In her latest Learning Rebels blogs post @stipton writes Look up! How high? Up to the blue sky? Or is it enough to look around me, into the tired eyes of the other zombie workers? I think she's talking about the tendency many of us have to be so immersed in our work that our days rush by without us. There are at least two reasons for this. One, we fear falling behind and getting replaced by someone who can keep up. Two, our jobs are so satisfying we're in flow from that first sip of coffee until.. when? I don't believe it's flow. I think it has something to do with empathy and the systems we work in.
Simon Bernard-Cohen, explaining Empathizing-Systemizing (E-S) Theory describes five brain types. Two of these, E (Empathizing) and S (Systemizing), are of interest to me as I learn more about designing transformational learning experiences. Empathizing is the ability to feel what others are feeling. Systemizing is the ability to analyze and construct systems. I wonder if when we construct learning systems and training, particularly in online modalities, we give enough consideration of learners' feelings about that learning?
I learned that empathy has two scales: affective and cognitive. Cognitive empathy leans towards systemizing. In a recent Google Hangout I tried, I think unsuccessfully, to make the point that it's possible for instructional designers to scale empathy by producing learning experiences that:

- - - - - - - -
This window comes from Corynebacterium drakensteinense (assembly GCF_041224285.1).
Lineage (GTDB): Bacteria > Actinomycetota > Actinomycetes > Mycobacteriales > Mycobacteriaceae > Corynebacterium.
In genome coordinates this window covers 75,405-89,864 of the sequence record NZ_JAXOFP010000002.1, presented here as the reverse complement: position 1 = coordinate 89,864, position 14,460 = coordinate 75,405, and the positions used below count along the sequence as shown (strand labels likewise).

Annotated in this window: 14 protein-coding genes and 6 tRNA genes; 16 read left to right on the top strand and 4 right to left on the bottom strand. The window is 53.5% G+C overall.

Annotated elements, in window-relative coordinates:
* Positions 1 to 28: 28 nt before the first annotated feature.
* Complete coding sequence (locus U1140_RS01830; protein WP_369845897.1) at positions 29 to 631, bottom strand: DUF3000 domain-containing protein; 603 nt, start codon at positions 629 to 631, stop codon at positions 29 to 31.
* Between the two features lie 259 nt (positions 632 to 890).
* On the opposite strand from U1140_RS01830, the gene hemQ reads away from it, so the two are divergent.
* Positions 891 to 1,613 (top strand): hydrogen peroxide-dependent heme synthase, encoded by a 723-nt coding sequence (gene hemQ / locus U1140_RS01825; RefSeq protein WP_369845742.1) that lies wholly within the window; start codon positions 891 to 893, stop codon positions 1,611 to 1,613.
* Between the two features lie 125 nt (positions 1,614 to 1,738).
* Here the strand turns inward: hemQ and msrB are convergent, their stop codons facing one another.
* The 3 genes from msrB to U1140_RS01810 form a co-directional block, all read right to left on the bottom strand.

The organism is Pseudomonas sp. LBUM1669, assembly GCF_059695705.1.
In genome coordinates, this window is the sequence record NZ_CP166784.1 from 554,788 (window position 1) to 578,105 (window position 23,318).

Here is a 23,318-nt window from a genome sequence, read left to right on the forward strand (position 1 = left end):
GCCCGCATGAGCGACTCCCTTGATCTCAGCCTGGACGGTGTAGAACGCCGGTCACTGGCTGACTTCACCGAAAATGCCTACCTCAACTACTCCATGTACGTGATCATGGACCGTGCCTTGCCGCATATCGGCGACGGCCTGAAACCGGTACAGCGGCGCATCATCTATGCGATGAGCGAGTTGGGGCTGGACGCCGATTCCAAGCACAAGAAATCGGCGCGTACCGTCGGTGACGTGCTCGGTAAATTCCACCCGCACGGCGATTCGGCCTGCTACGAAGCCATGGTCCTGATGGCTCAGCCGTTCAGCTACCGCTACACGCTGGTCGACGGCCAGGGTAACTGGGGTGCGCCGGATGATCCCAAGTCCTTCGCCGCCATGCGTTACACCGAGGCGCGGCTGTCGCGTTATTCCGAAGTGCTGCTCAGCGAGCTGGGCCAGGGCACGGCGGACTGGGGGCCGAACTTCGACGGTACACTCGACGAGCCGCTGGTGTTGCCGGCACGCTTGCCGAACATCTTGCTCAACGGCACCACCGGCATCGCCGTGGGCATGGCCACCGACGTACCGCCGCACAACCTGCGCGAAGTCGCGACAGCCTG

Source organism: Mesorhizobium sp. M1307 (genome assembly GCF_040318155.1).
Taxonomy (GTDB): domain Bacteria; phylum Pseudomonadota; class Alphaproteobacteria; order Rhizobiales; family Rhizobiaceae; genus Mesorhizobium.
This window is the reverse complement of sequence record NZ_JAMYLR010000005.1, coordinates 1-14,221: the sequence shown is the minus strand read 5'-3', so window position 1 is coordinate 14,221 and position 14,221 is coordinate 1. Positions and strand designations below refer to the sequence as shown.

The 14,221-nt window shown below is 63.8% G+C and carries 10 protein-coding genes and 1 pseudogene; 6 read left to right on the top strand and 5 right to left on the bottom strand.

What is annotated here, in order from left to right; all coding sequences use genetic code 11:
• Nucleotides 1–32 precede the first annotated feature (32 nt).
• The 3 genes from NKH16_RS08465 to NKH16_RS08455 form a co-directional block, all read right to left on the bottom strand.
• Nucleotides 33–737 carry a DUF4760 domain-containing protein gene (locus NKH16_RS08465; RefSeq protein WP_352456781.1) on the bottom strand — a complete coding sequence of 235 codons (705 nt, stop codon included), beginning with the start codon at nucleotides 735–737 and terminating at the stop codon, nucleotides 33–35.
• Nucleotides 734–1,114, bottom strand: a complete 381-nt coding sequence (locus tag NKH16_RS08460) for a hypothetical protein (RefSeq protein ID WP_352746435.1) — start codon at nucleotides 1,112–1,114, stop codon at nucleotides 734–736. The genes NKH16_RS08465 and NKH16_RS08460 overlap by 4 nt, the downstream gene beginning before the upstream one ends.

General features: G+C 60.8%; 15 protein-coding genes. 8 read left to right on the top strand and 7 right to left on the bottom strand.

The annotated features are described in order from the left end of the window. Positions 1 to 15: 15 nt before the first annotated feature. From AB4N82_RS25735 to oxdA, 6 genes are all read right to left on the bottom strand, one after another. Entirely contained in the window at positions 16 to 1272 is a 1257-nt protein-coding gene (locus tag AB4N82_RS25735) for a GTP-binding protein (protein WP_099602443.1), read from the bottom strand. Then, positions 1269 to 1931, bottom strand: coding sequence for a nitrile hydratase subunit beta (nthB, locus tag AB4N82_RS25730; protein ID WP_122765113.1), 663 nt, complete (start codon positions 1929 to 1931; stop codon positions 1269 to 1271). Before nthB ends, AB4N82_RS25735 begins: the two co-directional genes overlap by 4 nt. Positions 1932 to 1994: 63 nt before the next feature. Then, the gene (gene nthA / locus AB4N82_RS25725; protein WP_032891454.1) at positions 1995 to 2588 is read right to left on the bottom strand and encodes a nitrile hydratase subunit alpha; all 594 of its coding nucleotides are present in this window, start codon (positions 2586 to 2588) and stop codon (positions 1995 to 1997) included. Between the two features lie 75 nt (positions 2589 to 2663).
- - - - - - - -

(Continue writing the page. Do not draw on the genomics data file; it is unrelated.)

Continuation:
- Have learners spending less time sitting in front of a computer
- Use story as hooks to engage learners more deeply
- Encourage learners to make artifacts that visually evidence they "get it"
In a traditional face-to-face classroom I think most teachers can sense what their students are feeling. I have met a number of teachers recently who leverage empathy to get students moving.
Kinesthetics are the missing piece in online learning, especially when that learning takes place 1:1 (computer:learner). There's so much more to learn and prototype about that.
Getting back to @stipton's Look Up! While you're up there, ask yourself: What has you working long and hard: worry or flow? The cartoon in Look Up! has someone observing two others pushing a cart with square wheels. To the observer the problem is the wheels. They could expend much less effort if the cart had round wheels, like the one the observer is holding. But from my perspective it's the two pushing who are in flow. Maybe if the observer made the effort to empathize with them the cart would have round wheels sooner rather than later.